Finally, an easier way to prepare for a colonoscopy


Decades ago, to prepare for a colonoscopy, patients first had to cleanse their colon using laxatives like castor oil or magnesium citrate, sometimes over several days. It was not pleasant.

Things improved in 1984 with the introduction of a powder-based solution that patients could drink the day before a colonoscopy. The colon cleansing drink, called GoLYTELY, tastes nasty but “turned 3.5 days of torture into 3.5 hours of torture,” says gastroenterologist Jack Di Palma, professor of internal medicine at the University from South Alabama College of Medicine.

Preparing for a colonoscopy, a procedure in which a doctor inserts a flexible tube into the colon to get a camera look inside the organ, remains perhaps the biggest hurdle to screening. So the approval last year of a much less sickening compounding option for patients was welcome news.

Prior colon cleansing is essential to identify and remove polyps, often precursors to cancer, during the procedure. Over the years, several next-gen formula solutions have become available, each with pros and cons, and others — including those in the form of flavored shakes and food bars — have been tested but not yet approved.

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The solutions that most patients drink cleanse the colon, but patients have to ingest large quantities – four liters, or just over a gallon – and the taste is still quite bad.

Doctors now recommend patients split the dose in half, with half taken the day before and the rest several hours before the procedure.

“We tell people to chill it, sip it through a straw, hold their nose, chew gum in between, or suck on hard candy,” says Louis Korman, a semi-retired gastroenterologist from the DC area. “Everyone hears stories about the horror of prep. Prep is what everyone remembers, and that’s a drag on colonoscopy.

But last year — in what experts believe could end the fear that keeps many people from getting this important screening — the Food and Drug Administration approved a regimen of pills, Sutab, which studies show works too. although liquid solutions – without the vile flavor. It is a diet of 24 tablets: 12 tablets the day before and 12 the next day, several hours before the procedure.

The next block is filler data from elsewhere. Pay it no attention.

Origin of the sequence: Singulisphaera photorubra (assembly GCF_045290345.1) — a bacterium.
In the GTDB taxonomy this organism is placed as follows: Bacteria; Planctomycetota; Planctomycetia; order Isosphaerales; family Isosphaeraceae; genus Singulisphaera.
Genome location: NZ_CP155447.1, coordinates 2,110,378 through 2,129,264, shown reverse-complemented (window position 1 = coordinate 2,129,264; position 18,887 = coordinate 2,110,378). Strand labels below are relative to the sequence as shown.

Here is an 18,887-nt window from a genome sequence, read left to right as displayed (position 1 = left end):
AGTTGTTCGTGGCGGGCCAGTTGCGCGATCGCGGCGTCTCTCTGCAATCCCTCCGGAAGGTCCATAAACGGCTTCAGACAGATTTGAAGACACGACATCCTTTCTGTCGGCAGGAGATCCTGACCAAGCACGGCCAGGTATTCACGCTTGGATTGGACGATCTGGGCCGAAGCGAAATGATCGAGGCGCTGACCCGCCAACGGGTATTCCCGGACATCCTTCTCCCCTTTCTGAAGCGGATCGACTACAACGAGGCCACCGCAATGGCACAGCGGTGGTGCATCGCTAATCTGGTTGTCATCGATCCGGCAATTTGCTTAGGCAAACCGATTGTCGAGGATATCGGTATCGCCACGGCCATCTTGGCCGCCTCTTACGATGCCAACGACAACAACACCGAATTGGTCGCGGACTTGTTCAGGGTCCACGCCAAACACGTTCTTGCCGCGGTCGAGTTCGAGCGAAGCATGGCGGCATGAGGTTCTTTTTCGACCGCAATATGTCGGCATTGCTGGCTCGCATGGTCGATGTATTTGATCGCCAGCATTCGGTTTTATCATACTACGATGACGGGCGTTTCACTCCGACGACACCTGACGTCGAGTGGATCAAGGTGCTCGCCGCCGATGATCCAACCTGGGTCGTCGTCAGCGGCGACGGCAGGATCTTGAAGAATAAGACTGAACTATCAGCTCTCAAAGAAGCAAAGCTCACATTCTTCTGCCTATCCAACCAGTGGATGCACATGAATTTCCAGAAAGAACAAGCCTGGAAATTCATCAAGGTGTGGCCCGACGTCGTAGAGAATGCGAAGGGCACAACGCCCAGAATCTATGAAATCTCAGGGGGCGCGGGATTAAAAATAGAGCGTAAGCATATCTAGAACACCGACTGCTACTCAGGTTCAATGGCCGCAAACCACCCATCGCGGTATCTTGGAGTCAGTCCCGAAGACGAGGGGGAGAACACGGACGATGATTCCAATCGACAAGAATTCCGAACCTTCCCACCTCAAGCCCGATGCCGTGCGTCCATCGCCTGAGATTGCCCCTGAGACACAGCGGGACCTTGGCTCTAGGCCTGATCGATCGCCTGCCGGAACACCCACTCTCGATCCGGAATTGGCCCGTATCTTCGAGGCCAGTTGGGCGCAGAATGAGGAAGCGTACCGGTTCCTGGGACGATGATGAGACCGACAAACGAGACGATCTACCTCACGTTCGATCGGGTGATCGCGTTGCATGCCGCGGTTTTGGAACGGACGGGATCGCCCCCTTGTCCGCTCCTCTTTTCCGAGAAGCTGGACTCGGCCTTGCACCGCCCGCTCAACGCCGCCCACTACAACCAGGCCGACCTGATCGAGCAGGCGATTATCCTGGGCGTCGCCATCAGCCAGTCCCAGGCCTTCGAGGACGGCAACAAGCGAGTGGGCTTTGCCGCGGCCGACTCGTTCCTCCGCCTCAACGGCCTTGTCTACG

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Patients should still drink plenty of water, a total of 48 ounces on the first day and an additional 48 ounces the next day. But at least ordinary water is tasteless.

“The great thing about Sutab is that it eliminates the taste problem,” says Douglas K. Rex, professor emeritus of medicine at Indiana University School of Medicine. “You’re still going to have to sit on the toilet, but not having to drink something that tastes awful is a big plus.”

Oncologist Arif Kamal, an associate professor of medicine at Duke University, agrees. “It’s a good option for those for whom taste is an issue,” says Kamal, who is also a patient manager at the American Cancer Society. It also points to simpler alternatives to full colonoscopies for patients at average risk of colon cancer, including home screening tests for blood and altered DNA that suggest the presence of cancer.

“The advantages: it’s more convenient to do it at home,” says Kamal. “The cons: you still have to taste your own stool. Additionally, the frequency is more frequent—every two to three years,” compared to a seven to ten year interval for colonoscopies. Most insurance plans, including Medicare, cover them.

“Virtual” colonoscopies are also available, although patients still have to do the preparation, and some “flat” polyps are more easily seen in conventional colonoscopies, experts say. Virtual colonoscopies are not home procedures because they involve colon imaging and insurance coverage is spotty. They are only covered in special circumstances, such as when a conventional colonoscopy cannot be performed for some reason.